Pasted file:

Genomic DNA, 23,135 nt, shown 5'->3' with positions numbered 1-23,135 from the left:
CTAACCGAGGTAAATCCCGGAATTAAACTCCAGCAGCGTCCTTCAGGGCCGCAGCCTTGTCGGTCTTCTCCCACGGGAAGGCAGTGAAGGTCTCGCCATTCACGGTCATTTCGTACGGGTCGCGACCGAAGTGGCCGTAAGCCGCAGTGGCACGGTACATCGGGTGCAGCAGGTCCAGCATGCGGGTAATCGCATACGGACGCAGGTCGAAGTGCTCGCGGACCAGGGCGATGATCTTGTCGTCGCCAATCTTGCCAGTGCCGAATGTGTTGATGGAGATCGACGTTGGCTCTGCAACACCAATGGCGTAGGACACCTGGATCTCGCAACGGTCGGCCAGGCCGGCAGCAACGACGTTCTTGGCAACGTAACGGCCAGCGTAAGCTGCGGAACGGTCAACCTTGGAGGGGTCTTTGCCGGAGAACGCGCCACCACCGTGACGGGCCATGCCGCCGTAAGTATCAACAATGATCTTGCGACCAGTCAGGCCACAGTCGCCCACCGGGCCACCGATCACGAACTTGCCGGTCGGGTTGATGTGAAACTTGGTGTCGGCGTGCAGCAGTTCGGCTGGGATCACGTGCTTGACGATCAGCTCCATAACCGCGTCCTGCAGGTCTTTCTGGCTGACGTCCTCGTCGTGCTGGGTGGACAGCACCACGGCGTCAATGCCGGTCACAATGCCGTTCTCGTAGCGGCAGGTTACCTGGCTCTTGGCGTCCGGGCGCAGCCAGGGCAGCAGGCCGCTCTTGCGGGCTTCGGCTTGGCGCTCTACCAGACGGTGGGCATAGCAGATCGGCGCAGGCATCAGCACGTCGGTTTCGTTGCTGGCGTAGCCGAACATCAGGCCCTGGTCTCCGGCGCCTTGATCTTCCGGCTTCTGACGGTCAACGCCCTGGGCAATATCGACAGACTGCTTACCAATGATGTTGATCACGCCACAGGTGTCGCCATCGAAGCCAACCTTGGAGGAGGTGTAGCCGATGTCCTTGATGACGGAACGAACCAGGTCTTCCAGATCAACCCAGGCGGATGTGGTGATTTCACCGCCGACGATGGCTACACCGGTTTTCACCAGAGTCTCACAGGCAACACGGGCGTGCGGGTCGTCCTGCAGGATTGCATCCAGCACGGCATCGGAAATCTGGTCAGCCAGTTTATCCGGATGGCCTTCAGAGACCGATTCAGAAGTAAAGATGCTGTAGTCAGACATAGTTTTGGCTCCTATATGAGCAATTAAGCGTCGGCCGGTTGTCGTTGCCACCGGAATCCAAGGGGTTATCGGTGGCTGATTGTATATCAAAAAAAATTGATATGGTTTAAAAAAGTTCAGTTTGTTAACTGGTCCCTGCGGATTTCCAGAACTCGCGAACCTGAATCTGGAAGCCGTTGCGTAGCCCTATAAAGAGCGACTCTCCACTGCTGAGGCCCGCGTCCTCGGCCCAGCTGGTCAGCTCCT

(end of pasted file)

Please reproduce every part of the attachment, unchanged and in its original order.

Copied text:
Genomic DNA, 23,135 nt, shown 5'->3' with positions numbered 1-23,135 from the left:
CTAACCGAGGTAAATCCCGGAATTAAACTCCAGCAGCGTCCTTCAGGGCCGCAGCCTTGTCGGTCTTCTCCCACGGGAAGGCAGTGAAGGTCTCGCCATTCACGGTCATTTCGTACGGGTCGCGACCGAAGTGGCCGTAAGCCGCAGTGGCACGGTACATCGGGTGCAGCAGGTCCAGCATGCGGGTAATCGCATACGGACGCAGGTCGAAGTGCTCGCGGACCAGGGCGATGATCTTGTCGTCGCCAATCTTGCCAGTGCCGAATGTGTTGATGGAGATCGACGTTGGCTCTGCAACACCAATGGCGTAGGACACCTGGATCTCGCAACGGTCGGCCAGGCCGGCAGCAACGACGTTCTTGGCAACGTAACGGCCAGCGTAAGCTGCGGAACGGTCAACCTTGGAGGGGTCTTTGCCGGAGAACGCGCCACCACCGTGACGGGCCATGCCGCCGTAAGTATCAACAATGATCTTGCGACCAGTCAGGCCACAGTCGCCCACCGGGCCACCGATCACGAACTTGCCGGTCGGGTTGATGTGAAACTTGGTGTCGGCGTGCAGCAGTTCGGCTGGGATCACGTGCTTGACGATCAGCTCCATAACCGCGTCCTGCAGGTCTTTCTGGCTGACGTCCTCGTCGTGCTGGGTGGACAGCACCACGGCGTCAATGCCGGTCACAATGCCGTTCTCGTAGCGGCAGGTTACCTGGCTCTTGGCGTCCGGGCGCAGCCAGGGCAGCAGGCCGCTCTTGCGGGCTTCGGCTTGGCGCTCTACCAGACGGTGGGCATAGCAGATCGGCGCAGGCATCAGCACGTCGGTTTCGTTGCTGGCGTAGCCGAACATCAGGCCCTGGTCTCCGGCGCCTTGATCTTCCGGCTTCTGACGGTCAACGCCCTGGGCAATATCGACAGACTGCTTACCAATGATGTTGATCACGCCACAGGTGTCGCCATCGAAGCCAACCTTGGAGGAGGTGTAGCCGATGTCCTTGATGACGGAACGAACCAGGTCTTCCAGATCAACCCAGGCGGATGTGGTGATTTCACCGCCGACGATGGCTACACCGGTTTTCACCAGAGTCTCACAGGCAACACGGGCGTGCGGGTCGTCCTGCAGGATTGCATCCAGCACGGCATCGGAAATCTGGTCAGCCAGTTTATCCGGATGGCCTTCAGAGACCGATTCAGAAGTAAAGATGCTGTAGTCAGACATAGTTTTGGCTCCTATATGAGCAATTAAGCGTCGGCCGGTTGTCGTTGCCACCGGAATCCAAGGGGTTATCGGTGGCTGATTGTATATCAAAAAAAATTGATATGGTTTAAAAAAGTTCAGTTTGTTAACTGGTCCCTGCGGATTTCCAGAACTCGCGAACCTGAATCTGGAAGCCGTTGCGTAGCCCTATAAAGAGCGACTCTCCACTGCTGAGGCCCGCGTCCTCGGCCCAGCTGGTCAGCTCCT